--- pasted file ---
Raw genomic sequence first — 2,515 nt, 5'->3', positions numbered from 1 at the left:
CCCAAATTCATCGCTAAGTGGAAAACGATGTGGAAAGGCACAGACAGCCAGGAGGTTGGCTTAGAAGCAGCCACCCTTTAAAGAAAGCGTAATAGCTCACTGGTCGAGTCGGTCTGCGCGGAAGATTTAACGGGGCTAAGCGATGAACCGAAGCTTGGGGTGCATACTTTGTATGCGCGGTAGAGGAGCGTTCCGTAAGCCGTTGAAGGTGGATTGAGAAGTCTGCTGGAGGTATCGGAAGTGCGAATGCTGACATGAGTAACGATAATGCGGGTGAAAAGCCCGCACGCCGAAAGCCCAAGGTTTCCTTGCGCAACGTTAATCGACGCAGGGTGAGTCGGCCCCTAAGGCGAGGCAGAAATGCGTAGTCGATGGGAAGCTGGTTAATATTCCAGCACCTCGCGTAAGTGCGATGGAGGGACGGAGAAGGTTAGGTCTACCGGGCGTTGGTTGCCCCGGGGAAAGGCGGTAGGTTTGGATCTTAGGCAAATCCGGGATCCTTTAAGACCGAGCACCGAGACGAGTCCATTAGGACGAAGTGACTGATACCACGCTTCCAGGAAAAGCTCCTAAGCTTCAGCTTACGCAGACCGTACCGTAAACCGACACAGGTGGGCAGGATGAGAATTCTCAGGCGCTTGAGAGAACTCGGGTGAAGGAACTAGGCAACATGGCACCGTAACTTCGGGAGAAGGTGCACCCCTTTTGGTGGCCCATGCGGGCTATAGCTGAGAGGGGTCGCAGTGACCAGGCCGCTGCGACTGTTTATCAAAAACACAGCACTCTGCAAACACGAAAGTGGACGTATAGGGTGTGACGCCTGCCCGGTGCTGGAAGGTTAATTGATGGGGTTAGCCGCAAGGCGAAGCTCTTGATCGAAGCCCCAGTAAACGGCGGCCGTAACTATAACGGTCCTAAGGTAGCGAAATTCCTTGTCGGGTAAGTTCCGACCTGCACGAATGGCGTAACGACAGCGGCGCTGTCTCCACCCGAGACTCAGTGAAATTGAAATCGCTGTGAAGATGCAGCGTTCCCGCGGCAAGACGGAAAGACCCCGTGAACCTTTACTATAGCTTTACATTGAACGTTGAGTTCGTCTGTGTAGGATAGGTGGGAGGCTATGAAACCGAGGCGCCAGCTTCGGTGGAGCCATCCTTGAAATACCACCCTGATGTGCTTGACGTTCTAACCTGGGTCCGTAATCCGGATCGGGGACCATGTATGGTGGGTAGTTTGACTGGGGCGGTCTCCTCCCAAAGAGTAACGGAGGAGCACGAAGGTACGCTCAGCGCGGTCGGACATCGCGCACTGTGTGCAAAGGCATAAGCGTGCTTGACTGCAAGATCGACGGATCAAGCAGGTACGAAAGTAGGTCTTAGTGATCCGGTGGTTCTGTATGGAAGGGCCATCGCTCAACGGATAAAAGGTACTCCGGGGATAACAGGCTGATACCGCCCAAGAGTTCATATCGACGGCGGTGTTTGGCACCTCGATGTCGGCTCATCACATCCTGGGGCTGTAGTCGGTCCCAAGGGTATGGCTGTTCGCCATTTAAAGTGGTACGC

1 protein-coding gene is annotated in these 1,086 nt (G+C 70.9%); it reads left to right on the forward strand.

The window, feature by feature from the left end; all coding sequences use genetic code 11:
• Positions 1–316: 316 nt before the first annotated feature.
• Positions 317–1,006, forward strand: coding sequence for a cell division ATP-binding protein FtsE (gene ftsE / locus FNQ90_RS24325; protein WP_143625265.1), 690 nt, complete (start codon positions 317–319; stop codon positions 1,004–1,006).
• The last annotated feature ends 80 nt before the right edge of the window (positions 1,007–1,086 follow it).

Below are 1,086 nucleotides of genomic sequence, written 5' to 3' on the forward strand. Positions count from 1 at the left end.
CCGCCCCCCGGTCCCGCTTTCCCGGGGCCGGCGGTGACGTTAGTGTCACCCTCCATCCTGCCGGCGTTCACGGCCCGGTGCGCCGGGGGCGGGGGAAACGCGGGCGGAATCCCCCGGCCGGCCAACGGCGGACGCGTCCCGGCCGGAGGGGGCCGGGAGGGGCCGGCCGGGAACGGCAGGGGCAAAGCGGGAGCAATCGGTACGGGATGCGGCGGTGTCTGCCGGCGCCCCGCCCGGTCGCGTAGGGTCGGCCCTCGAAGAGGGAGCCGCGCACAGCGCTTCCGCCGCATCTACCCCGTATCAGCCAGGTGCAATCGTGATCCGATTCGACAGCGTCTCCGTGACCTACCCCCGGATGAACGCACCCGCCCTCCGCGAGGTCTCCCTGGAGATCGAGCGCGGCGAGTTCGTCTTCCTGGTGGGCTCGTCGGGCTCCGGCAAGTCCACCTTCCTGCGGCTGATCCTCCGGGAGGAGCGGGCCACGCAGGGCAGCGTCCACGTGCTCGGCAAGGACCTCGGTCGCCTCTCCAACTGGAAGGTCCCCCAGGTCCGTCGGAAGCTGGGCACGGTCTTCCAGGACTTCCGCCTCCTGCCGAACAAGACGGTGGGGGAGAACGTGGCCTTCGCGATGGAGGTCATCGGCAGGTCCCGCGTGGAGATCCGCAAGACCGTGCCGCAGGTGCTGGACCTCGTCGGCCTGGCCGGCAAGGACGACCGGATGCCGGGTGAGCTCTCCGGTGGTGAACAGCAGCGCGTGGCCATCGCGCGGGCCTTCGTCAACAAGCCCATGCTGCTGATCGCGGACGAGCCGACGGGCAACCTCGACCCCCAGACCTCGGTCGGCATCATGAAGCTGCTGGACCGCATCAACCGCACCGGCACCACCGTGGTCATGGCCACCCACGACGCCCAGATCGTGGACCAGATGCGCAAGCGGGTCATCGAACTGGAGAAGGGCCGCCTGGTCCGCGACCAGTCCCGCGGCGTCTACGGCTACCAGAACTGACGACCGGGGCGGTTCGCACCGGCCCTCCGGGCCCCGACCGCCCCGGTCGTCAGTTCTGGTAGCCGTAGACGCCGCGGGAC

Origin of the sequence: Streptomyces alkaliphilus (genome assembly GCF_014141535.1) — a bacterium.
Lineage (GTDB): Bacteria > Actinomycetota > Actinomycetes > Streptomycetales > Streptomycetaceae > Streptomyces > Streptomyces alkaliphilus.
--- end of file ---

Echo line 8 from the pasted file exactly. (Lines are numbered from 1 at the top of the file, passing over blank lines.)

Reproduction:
Below are 1,086 nucleotides of genomic sequence, written 5' to 3' on the forward strand. Positions count from 1 at the left end.